In hundreds they came, and blackened the sky as they passed, to alight in the skirts of the woods and turn their shade to ebon. The small flocks for miles around seemed to collect to form one great winter camp in the old pine forest.
In the daytime they departed for the few meagre feeding-grounds that had been hunted up over the country. A big flock usually took the lead, sailing straight in a dense mass, and followed by a few scattering small flocks, while far in the rear came the stragglers who had forgotten to start on time.
Sometimes great numbers of them lined the old rail fence. In the fall an old rail fence and a crow belong to each other. There was a change in their attitude now. They were not bubbling over with life as a few months ago. Even curiosity was dulled. They had put on the mood of another season. They sat with heads hunched down between their pointed shoulders, and they sat for long spells. There was something ominous in their quiet. Winter meant something worse for the crows out there in the cold than it did for the farmer and his pet crow in his snug nest with the old dog at home.
Jack Crow weathered the winter in happiness. In the yard there was an old half dead apple tree where he used to sit and jeer at the dog, when he had been nipping some dinner. But the dog wasn't the only one who scolded the little torment. This old apple tree was the crow's favorite den, and here he stored his treasures. He retreated here for safety and, perched on a limb out of reach, he would cock his head on one side and listen gravely to the powerless threats sent up to him. We never could teach him to talk, and it was well for Jack he couldn't lest he might have told many of his sins we never discovered.
Bright-colored objects and things that glittered seemed to attract him. Although he couldn't string his treasures and wear them around his neck like an Indian, he never lost the enthusiasm of a collector. A thimble was missed in the house and the children were accused of misplacing it. It was not found till a year later. When the old apple tree was cut down, up in a hole in the fork were found the thimble, a teaspoon, and a lot of broken glass and other trinkets. The finding of Jack's storehouse cleared up many little troubles for the children.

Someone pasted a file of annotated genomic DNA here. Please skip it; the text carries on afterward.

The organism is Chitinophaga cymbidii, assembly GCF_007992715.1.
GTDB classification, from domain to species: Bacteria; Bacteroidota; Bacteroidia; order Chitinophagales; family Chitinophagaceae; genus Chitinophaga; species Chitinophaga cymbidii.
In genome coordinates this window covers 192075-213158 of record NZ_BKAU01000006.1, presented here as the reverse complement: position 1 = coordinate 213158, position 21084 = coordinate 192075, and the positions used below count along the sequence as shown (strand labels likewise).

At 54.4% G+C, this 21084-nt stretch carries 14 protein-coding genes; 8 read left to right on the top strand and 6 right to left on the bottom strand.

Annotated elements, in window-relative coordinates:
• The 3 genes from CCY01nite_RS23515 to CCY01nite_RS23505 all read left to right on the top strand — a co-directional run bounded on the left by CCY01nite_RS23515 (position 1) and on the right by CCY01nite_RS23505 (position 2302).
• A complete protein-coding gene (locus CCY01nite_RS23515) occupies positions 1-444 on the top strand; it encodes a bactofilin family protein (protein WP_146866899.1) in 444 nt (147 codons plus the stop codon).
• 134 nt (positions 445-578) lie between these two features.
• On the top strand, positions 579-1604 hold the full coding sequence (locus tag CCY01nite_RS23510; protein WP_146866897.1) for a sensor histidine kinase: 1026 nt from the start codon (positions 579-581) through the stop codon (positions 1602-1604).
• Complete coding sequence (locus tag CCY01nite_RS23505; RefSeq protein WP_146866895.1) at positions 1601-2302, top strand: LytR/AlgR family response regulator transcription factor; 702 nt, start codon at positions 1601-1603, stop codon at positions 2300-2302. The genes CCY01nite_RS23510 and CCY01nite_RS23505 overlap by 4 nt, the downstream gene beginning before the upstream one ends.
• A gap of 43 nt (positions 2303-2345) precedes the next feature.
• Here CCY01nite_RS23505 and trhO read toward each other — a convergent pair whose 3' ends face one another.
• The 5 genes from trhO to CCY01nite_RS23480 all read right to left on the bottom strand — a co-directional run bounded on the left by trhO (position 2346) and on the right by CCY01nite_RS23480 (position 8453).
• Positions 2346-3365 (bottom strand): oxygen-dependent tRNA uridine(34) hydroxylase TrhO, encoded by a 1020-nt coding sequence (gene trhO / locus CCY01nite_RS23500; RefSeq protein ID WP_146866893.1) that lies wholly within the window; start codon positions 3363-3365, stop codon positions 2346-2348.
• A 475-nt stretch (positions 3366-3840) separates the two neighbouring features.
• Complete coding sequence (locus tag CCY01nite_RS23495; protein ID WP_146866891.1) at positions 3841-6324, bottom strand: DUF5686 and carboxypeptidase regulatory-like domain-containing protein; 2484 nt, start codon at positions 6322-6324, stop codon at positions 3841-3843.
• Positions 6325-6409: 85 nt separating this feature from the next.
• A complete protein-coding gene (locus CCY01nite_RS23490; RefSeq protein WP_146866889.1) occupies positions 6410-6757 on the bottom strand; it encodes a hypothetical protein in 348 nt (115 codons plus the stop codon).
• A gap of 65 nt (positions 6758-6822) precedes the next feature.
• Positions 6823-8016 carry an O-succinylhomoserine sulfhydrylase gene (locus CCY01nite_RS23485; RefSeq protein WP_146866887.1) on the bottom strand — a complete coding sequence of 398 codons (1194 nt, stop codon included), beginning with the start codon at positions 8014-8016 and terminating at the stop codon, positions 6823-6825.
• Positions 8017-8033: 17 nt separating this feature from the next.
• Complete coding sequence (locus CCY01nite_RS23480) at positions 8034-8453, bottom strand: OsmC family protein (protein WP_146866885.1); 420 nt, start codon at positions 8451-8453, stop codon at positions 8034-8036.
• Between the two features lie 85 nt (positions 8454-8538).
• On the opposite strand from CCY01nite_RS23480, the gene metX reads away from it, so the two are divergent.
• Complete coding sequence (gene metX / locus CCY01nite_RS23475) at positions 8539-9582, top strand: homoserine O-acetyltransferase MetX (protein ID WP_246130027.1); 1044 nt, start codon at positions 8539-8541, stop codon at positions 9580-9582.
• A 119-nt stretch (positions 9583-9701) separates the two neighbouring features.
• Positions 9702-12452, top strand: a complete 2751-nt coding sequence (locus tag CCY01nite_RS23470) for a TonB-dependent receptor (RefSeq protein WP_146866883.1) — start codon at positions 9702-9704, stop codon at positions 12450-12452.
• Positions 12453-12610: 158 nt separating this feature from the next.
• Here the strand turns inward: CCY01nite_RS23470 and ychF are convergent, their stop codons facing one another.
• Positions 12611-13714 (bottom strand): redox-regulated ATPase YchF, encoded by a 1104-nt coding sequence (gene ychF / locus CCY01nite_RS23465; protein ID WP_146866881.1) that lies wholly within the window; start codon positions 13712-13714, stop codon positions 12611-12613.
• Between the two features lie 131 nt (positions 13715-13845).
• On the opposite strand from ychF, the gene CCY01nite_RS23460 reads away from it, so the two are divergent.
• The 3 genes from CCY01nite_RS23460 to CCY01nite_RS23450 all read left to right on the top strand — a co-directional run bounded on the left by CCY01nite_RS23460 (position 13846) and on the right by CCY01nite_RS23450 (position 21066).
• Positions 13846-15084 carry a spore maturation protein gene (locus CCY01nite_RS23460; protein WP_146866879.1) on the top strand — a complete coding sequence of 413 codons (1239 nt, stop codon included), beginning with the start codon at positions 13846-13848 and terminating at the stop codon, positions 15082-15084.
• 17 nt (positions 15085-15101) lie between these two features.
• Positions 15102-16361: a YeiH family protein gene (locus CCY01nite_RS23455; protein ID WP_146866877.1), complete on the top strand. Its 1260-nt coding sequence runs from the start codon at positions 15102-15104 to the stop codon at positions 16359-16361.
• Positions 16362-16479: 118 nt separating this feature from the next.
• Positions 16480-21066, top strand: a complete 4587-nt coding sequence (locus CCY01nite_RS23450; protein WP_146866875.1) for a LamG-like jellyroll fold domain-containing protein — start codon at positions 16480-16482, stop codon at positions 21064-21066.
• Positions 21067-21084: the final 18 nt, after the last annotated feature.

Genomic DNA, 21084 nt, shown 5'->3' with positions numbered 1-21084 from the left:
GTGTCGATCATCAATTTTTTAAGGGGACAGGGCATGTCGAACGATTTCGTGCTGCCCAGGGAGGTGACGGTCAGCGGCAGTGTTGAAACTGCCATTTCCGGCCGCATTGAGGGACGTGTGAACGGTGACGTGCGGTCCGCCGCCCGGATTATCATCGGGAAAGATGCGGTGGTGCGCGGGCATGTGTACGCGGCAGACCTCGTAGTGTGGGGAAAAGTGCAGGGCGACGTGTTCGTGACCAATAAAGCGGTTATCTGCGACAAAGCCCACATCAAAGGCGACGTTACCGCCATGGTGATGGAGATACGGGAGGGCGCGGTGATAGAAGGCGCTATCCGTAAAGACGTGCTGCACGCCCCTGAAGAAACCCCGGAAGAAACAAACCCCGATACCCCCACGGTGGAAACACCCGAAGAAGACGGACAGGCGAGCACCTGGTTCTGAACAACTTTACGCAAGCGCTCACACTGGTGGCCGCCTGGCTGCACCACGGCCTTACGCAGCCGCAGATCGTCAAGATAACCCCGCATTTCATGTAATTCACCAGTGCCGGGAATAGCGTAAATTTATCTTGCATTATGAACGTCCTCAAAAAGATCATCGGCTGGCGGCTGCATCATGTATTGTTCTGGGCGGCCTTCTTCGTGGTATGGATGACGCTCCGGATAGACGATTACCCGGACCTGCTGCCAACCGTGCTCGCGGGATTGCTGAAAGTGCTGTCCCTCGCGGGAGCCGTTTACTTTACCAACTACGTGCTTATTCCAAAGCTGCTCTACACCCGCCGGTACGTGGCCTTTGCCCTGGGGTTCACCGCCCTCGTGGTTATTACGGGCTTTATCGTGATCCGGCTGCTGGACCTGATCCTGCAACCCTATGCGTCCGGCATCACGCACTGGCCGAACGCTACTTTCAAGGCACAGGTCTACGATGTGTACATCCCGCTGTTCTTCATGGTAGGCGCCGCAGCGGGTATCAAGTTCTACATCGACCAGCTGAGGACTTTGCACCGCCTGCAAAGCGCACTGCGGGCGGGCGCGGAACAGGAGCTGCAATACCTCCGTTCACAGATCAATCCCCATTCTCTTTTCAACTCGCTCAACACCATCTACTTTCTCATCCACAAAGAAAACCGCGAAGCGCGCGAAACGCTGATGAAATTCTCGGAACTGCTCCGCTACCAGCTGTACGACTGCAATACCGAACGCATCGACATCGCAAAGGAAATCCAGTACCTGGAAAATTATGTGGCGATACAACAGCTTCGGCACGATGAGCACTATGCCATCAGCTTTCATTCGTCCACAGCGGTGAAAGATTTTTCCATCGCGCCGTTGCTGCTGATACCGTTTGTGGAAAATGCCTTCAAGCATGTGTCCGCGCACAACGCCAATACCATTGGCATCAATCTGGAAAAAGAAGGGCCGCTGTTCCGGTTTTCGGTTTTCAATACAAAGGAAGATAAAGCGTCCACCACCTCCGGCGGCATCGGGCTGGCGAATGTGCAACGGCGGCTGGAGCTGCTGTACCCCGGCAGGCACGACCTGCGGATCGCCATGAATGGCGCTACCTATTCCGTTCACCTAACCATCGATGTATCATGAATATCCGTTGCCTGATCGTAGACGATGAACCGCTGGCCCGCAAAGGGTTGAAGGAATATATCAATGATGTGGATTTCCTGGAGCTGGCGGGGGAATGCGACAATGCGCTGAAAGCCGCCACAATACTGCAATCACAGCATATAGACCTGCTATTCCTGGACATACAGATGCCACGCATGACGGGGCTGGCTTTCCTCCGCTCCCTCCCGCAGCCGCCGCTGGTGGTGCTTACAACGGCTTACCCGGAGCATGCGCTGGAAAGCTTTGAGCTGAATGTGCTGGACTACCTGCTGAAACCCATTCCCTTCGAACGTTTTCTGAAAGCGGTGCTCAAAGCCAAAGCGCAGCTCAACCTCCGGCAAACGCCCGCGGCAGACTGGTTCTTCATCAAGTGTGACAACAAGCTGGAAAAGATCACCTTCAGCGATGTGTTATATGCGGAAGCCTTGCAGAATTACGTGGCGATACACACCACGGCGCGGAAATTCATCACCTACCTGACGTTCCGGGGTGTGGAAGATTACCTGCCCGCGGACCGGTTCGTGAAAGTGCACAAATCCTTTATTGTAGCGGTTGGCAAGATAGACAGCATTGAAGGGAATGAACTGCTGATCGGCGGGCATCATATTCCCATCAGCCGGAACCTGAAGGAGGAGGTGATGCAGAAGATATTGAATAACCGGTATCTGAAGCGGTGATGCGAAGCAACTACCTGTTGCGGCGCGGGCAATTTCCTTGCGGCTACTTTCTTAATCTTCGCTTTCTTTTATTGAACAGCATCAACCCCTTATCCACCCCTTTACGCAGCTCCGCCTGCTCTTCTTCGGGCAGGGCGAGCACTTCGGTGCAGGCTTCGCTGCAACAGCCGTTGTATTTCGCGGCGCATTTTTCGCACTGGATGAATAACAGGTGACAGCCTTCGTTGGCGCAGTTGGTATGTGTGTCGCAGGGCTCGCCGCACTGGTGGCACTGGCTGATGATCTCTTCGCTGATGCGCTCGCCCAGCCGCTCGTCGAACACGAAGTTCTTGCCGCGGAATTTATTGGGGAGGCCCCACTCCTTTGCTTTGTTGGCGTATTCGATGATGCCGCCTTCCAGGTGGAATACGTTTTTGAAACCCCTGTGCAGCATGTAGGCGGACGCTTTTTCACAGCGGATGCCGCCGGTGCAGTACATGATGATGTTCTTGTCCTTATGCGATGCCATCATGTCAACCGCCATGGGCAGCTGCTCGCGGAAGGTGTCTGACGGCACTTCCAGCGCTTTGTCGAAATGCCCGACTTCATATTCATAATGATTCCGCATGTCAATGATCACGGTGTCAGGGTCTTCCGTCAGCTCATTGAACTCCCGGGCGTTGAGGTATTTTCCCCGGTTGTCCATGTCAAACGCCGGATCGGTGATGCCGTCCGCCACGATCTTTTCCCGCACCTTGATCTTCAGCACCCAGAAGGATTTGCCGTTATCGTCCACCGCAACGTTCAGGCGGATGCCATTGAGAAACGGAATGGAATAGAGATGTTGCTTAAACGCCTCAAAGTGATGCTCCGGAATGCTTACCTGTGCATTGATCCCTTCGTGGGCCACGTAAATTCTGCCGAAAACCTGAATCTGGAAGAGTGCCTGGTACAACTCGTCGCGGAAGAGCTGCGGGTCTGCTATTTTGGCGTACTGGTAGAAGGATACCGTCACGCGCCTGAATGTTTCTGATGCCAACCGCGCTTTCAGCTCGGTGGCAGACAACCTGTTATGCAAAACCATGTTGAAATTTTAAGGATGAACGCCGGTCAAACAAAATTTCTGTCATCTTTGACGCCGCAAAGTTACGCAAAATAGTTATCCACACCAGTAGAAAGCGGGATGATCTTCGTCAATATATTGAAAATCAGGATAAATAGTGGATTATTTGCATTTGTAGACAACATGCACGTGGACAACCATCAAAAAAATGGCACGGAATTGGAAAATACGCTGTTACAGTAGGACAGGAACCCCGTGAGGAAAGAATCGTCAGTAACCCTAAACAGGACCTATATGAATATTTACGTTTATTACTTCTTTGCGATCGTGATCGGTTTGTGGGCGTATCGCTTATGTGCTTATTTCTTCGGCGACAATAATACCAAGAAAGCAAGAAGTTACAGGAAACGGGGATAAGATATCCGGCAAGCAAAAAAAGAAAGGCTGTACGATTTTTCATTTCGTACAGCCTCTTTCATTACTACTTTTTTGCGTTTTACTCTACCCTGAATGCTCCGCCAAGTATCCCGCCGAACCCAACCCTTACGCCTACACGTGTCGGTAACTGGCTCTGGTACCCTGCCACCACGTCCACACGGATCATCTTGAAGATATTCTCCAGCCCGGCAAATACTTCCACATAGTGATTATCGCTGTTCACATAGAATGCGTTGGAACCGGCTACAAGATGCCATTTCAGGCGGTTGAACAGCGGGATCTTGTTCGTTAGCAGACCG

There used to be a current notion, which probably was well founded, that crows would rob hens' nests. Jack Crow's farmer-father said that if he ever got to robbing nests he would have to be killed. But he never did. He kept his thieving to the more petty, annoying thefts around the house. But he lived up to crow character every bit and never let the grass grow under his feet. When he could sneak into the summer kitchen he would hop on a chair, and then upon the table, and snatch things when he thought no one was looking. Stealing was pure delight to him.
A crow likes company as a chicken does. But he can't be placed in the same class with chickens. What a sputtering in the barn-yard when the crows flew over! But the chickens were friendly to Jack, for in winter he ran around with them, picking up extras beside what he got from the table. Jack considered everything a gain.
He stayed with the family the whole of one year. Early the next spring when the crows first began to come he would flap off down the corn rows with them, getting acquainted perhaps. At night he would come back to the house if the children and old Jack did not hunt him up before. Gradually he got to staying out nights, and finally he would be gone for two or three days at a time. At last he didn't come back at all. We never knew whether he was taken back into crow fellowship, or whether he departed to a new land to begin life over and live as a thoroughbred crow should.
After he left, the children often took old Jack and went down in the corn-field to look for Jack Crow. They scared up all the flocks they could find, but never again did they see Jack Crow fly out from the swarm of black wings that fluttered up into the pine trees on the skirts of the field.
THE CROW FAMILY
This is a large family, including jays and magpies. The Crow is everywhere known because of the black coat. This family has no musical ability, as the voice is either hoarse or harsh. The crow walks firmly and easily on the ground while the jay hops. The crow is about a foot and a half long; he lives on small mammals, cutworms, grain, fruit, and the eggs and young of other birds.
American Crow (Corvus Americanus): Male, plumage, glossy black with purplish tinge; bill and feet black. Female, less brilliant. Lives throughout the United States, summer and winter. Nest, generally in evergreen trees, a platform of rough sticks lined with bark, weeds, and leaves. Eggs, four to six, greenish, spotted with brown.